India’s bid for marriage equality inches closer as Delhi High Court joins up three separate landmark cases


LGBT+ community members celebrate with a rainbow coloured flag in Kolkata. (Getty)

Three pleas. One goal: Bringing marriage equality to India.

In a three-pronged push to bring marriage equality to the books, one of India’s top courts called for the government Thursday (November 19) to respond.

Justices at the Dehli High Court sent out a notice for the legislative to rejigger existing marriage laws, the Hindu Marriage Act (HMA) and the Special Marriage Act (SMA), to recognise the right.

Justices Rajiv Sahai Endlaw and Asha Menon issued the central government just four weeks to respond to a plea that argues that the bills do not explicitly distinguish between mixed and same-sex marriages – a legal loophole pounced on by LGBT+ activists.

The justices, according to the Hindustan Times, responded to a plea placed by four LGBT+ activists in September, as well as two similar petitions.

Activists use legal loopholes to compel courts and government to finally enshrine India with marriage equality. 

All three look to the 2018 Supreme Court order that scrapped Section 377 of the country’s penal code – de-criminalising queer sex – as offering a blueprint to marriage equality. Aiming to notch a win through the constitution’s gender-neutral wording that appears to go against the patchwork of pre-existing marriage laws.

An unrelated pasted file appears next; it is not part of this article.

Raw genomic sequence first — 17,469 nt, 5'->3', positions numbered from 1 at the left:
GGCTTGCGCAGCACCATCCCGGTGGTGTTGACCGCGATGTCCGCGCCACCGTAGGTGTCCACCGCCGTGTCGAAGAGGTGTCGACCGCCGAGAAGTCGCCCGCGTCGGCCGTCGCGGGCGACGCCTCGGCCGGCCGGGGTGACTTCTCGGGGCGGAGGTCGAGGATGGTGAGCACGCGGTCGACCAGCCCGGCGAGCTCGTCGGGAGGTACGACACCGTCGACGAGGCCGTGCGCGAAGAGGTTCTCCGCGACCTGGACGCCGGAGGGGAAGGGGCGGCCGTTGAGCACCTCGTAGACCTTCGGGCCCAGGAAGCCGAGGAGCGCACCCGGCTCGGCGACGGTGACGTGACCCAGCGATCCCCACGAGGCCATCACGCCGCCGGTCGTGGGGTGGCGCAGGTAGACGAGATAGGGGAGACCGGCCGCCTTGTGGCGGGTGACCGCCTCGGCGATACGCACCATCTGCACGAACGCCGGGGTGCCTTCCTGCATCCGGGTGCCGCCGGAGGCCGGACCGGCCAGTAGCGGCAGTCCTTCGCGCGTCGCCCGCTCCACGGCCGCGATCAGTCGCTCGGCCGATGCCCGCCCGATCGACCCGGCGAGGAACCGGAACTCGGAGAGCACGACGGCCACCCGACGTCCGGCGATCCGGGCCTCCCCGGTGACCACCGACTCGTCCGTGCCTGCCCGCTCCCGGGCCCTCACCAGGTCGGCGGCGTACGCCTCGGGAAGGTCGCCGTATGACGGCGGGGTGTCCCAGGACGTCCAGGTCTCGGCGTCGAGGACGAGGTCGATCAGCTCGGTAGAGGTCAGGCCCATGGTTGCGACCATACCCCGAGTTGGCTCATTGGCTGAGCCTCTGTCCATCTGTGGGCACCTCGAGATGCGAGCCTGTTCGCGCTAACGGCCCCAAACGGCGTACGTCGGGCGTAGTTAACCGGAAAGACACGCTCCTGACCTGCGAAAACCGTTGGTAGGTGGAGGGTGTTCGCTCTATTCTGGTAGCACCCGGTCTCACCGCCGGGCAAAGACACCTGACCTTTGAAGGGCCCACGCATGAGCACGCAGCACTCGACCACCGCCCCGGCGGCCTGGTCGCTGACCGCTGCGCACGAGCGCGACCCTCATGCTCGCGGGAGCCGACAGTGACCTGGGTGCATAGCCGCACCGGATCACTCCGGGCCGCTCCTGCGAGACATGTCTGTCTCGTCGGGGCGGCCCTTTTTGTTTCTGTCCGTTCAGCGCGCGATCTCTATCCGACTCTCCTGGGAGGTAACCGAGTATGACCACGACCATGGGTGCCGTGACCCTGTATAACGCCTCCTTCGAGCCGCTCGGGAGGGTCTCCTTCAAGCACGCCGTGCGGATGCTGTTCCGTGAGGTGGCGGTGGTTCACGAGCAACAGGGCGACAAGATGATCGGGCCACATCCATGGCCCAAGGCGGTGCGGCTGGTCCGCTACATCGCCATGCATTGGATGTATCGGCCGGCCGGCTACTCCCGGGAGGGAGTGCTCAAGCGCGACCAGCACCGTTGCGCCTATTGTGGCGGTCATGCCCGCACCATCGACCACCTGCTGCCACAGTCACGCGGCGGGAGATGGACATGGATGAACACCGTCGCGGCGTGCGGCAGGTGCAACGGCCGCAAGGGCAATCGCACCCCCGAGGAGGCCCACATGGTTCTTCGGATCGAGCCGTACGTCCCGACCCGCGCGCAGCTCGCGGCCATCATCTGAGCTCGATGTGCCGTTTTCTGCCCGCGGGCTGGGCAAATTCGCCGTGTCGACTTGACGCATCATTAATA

Activists Abhijit Iyer Mitra, Gopi Shankar M., Giti Thadani and G. Oorvasi argued in their plea that while there is no statutory ban on marriage equality, the prohibition of same-sex marriage amounts to unconstitutional discrimination.

“The non-recognition of the rights of gay couples, especially when their sexuality has been recognised as such as valid by the Hon’ble Supreme Court of India is violative of various provisions of the Constitution of India as well as various conventions that India as a sovereign state is a signatory to,” the plea stated.

“The denial of this right to homosexual couples is also against the mandate of various international conventions that India is a signatory to.

“Finally, the eponymous Golden Rule of Interpretation also states that plain seven meaning has to be imparted to words in a statute unless such interpretation were to lead to an absurdity.”

The plea is joined by two other cases that have seized the courts – one filed by a lesbian couple who sought to register their marriage under the SMA, and two gay men who wedded in the US only to find their marriage invalidated in India under the Foreign Marriage Act.

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